It made a compelling case for reform to address the shortcomings of the current system – not least, the widening skills gap in the UK workforce that threatens to undermine economic growth.
We estimated that the Work Local proposals, if implemented across an average-sized combined authority, could each year result in 8,500 more people in work and 6,000 increasing their skills, adding up to £280 million of benefits to the public purse and a £420 million boost to the economy.
The LGA is now looking to create more waves to get Work Local on the radar of the Government, Opposition and a range of influential stakeholders.
As part of this work, we have set up a new Skills Taskforce to refocus Work Local as a way of providing placed-based solutions to some of the challenges and opportunities arising from Brexit and the Government’s Industrial Strategy.
It will engage a range of stakeholders on our key Work Local recommendations through a series of roundtables, and look to build relationships with them on key skills policy issues that we, collectively, are trying to influence. After all, flexibilities in the apprenticeship levy were only achieved by a range of stakeholders raising concerns with the Department for Education. So we know alliances can have a powerful impact.
We want stakeholders and representatives to bring their own industry expertise to the table – for example, in construction, retail and engineering.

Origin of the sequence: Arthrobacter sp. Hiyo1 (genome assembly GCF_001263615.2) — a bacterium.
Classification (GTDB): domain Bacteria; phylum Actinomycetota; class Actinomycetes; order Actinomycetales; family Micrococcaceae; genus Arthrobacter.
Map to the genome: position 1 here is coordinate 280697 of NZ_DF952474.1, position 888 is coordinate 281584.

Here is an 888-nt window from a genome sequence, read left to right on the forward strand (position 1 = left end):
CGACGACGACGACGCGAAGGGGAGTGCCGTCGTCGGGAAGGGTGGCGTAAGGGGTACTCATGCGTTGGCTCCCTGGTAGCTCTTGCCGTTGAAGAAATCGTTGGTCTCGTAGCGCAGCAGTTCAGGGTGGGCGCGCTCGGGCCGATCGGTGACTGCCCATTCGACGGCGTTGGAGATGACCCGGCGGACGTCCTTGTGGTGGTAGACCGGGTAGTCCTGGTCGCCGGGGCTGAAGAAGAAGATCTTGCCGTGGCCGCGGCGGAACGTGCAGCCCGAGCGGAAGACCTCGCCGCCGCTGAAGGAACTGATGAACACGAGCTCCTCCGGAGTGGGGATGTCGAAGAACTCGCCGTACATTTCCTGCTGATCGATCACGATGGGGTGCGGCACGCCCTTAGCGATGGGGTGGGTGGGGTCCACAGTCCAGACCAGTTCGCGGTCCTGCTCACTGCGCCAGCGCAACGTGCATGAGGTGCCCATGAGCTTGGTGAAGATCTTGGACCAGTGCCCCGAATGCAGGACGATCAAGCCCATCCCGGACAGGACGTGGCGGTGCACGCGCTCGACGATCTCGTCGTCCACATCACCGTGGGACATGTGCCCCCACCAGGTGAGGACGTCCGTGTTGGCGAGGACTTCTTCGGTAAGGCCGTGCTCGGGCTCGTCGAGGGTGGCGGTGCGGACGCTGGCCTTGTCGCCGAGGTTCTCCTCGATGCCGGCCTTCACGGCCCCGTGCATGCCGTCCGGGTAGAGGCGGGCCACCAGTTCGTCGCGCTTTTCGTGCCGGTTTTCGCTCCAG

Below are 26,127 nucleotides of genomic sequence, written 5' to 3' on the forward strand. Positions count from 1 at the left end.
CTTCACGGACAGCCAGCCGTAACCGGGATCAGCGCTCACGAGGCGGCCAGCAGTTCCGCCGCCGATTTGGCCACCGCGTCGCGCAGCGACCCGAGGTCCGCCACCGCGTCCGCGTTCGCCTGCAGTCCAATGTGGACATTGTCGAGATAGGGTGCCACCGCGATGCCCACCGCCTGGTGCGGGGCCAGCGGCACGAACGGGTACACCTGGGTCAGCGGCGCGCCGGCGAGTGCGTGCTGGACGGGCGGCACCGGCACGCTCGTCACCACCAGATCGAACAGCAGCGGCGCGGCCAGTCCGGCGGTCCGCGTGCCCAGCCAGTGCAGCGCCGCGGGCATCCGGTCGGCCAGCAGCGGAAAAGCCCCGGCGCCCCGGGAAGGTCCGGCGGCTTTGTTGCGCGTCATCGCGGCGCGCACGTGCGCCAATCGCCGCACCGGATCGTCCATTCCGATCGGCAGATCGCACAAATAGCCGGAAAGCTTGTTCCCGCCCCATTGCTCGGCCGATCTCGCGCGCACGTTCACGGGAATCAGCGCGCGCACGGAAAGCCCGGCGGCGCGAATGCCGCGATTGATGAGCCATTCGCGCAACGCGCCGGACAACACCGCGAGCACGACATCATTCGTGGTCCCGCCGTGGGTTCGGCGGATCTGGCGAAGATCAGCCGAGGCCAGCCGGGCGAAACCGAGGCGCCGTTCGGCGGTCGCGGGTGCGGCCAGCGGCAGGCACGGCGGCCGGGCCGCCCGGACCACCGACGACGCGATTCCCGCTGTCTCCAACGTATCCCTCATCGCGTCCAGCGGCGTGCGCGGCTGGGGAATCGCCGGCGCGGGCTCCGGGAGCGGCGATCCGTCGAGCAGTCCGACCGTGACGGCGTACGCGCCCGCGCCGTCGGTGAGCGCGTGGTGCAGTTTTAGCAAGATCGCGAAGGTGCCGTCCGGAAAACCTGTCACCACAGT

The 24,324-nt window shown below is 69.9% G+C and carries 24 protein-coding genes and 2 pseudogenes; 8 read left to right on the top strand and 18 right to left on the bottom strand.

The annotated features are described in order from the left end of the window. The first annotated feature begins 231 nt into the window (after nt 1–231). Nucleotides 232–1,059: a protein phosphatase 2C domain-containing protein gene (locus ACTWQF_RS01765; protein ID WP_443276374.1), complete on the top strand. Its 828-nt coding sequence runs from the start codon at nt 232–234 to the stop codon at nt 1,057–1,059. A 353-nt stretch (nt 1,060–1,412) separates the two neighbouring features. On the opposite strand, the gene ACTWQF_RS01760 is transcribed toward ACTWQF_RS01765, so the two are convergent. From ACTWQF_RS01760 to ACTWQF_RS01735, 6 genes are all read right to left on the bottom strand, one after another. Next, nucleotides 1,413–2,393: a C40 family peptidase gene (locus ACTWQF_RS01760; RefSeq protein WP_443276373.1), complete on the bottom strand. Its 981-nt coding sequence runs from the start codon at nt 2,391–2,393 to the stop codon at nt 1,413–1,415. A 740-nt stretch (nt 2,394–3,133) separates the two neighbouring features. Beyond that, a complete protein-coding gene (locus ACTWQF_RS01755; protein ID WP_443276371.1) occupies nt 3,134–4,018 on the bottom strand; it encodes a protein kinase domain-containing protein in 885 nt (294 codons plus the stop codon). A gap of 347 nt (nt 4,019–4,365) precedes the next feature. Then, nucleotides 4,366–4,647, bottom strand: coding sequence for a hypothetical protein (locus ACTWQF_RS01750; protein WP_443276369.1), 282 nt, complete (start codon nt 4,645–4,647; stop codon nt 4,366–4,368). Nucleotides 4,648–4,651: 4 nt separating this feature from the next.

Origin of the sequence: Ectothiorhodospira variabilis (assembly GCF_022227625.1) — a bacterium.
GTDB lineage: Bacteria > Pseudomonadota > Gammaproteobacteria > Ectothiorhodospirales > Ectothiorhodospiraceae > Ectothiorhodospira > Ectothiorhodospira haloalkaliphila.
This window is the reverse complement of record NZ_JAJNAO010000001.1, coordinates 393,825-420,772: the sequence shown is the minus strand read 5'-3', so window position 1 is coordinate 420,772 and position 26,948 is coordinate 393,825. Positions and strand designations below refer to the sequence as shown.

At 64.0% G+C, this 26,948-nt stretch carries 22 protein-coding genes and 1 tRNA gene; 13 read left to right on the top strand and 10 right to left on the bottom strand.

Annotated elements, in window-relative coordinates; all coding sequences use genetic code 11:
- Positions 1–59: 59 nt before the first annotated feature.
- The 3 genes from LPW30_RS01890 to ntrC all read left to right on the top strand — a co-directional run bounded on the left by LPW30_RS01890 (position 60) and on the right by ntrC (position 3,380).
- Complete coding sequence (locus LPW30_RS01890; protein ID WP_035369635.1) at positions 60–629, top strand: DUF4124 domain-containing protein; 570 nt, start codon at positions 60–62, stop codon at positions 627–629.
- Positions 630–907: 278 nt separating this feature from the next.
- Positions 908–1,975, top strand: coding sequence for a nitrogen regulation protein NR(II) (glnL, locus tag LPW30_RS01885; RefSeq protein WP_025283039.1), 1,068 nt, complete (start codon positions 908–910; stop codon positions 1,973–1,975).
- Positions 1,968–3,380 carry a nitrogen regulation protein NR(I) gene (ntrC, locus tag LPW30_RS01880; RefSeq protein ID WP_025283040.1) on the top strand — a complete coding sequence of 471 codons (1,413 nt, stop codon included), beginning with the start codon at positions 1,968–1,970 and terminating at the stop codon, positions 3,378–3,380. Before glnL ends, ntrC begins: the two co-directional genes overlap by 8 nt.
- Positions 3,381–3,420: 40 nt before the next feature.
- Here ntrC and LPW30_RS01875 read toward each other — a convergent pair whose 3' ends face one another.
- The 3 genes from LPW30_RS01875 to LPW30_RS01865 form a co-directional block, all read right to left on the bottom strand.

The taskforce roundtables taking place between December 2018 and March 2019 are expected to focus on the following themes:
- Are we all pulling in the same direction to address local skills gaps and shortages?
- How can we collectively develop a local all-age careers advice and guidance service (see opposite page)?
- How are sector-specific skills challenges (arising, for example, from technological change or Brexit) playing out in the local economy?
Our aim is that, by building alliances with a range of stakeholders, we can work together more collaboratively and, next summer, bring together the conclusions from taskforce discussions, and renew and update our Work Local recommendations.
Alongside this, we are in the process of developing a new relationship with government on post-16 skills for all areas, and have proactively engaged with Skills Minister Anne Milton MP on how this can work on a practical level.
This is a good start, but we have a long way to go if we are to make the current national skills and employment system more integrated and localised and before local government and our local economies begin to benefit from a devolution deal process offering real freedom and flexibility.